I do a lot of harmony writing for/with folks and there really isn’t a hard fast rule here either. First though, if the artist has some ideas, I start with them and go from there. Other than that, this is what I consider when I write harmonies:
The hooks of the song: do something special there. Use the intervals of the instruments, vocal and harmony to form something beautiful at that point. Foreshadow it in the verses of the songs.
I view harmonies like skipping stones. The stone being the harmony and the water being the body of the song. The skip comes near then go away, near and away, eventually sinking. The sinking point is what I consider the hook sections, usually at the end of a verse or chorus, where everything becomes one. Sometimes I focus on the hooks first then build the harmony backwards from there.
I tend to keep 1st verses empty or very sparse of harmony and usually introduce the harmony in the 1st chorus lightly. After that the gloves are off and I follow the song’s movement and have the harmony’s energy follow the movement of the song. I still hyper focus on the hooks of the song. This isn’t a hard rule. The song should dictate where the harmony should come in, but I usually fall into this type of approach because the harmony can be one of the things to make a song very memorable and you don’t want to give up too much at the beginning of the song.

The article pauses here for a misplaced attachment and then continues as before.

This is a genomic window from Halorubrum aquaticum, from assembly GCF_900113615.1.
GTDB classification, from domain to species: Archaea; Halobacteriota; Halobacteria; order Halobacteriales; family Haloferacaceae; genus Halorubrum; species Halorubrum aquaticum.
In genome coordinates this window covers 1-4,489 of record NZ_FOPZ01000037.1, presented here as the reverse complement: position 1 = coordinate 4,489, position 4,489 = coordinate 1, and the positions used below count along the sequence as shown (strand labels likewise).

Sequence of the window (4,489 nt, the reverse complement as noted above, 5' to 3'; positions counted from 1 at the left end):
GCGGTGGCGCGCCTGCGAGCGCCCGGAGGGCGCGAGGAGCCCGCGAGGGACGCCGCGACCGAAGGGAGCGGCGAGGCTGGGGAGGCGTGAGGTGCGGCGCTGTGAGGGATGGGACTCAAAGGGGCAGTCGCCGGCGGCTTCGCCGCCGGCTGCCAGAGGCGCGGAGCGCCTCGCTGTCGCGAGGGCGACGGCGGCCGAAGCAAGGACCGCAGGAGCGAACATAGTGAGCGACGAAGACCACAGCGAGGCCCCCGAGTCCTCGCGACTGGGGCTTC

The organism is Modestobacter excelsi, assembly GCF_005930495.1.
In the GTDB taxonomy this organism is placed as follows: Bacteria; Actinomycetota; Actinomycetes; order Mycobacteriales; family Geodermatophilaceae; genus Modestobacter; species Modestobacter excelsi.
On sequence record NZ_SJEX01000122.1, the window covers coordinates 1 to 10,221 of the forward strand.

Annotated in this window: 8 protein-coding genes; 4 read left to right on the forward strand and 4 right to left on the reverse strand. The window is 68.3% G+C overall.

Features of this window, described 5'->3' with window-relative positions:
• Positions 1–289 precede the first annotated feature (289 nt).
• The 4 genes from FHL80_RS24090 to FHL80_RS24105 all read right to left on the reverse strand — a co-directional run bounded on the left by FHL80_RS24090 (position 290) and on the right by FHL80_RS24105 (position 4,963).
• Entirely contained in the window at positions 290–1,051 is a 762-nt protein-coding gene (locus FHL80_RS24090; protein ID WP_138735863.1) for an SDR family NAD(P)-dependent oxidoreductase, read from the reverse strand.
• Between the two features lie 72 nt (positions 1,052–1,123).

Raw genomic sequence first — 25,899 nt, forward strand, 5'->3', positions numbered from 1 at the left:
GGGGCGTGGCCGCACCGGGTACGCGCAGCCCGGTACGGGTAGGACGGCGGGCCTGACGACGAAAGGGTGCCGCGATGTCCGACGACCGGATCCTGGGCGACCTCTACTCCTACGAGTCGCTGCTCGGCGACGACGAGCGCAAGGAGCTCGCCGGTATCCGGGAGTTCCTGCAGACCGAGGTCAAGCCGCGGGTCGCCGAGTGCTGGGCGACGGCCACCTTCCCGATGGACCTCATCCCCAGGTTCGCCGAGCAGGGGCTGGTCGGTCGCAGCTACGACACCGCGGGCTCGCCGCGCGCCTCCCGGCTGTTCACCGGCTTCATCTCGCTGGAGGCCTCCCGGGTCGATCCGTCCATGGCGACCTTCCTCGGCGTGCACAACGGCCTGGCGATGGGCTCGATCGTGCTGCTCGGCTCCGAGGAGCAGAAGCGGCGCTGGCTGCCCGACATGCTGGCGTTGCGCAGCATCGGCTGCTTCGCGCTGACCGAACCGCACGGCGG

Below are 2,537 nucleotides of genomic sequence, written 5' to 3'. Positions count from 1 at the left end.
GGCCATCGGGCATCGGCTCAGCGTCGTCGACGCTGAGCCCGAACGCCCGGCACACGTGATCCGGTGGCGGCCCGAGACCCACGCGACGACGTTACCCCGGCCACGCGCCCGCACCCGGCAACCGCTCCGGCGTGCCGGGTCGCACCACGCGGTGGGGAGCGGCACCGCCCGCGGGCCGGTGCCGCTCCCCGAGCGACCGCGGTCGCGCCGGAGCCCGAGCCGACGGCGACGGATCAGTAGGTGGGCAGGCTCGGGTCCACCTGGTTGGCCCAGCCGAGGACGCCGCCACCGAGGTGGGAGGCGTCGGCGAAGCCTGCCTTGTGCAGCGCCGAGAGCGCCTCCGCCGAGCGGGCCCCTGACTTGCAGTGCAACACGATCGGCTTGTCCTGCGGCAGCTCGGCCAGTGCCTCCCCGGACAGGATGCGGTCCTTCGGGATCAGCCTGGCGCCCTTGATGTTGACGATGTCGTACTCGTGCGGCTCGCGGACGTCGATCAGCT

Read the lyrics too. Understand the power of the artist’s words. Find the key areas of their lyrics and have the harmonies embellish them. If the song was well written, these should coincide with the hook areas.
This and this are prime examples of my considerations of harmony and how to use them to the advantage of the song. This work is a few years old. If you want some recent stuff, P.M. me and I will see about getting you some current work. Anyway, The latter link is a band that I now play in as the DB player moved to Maine. The music was what was done when they were a unit in my joint.
When in doubt or in a search, take a listen to chart busters that fit the genre of the music you are working on. Dissect their harmony work in order to understand and to apply to your own. Modeling is an exceptional way to wrap your head around something and to gather experience that will then provide you the ability to create your own. <–Read that last line again.
If totally lost, let cubase figure it out for you! (kidding kidding)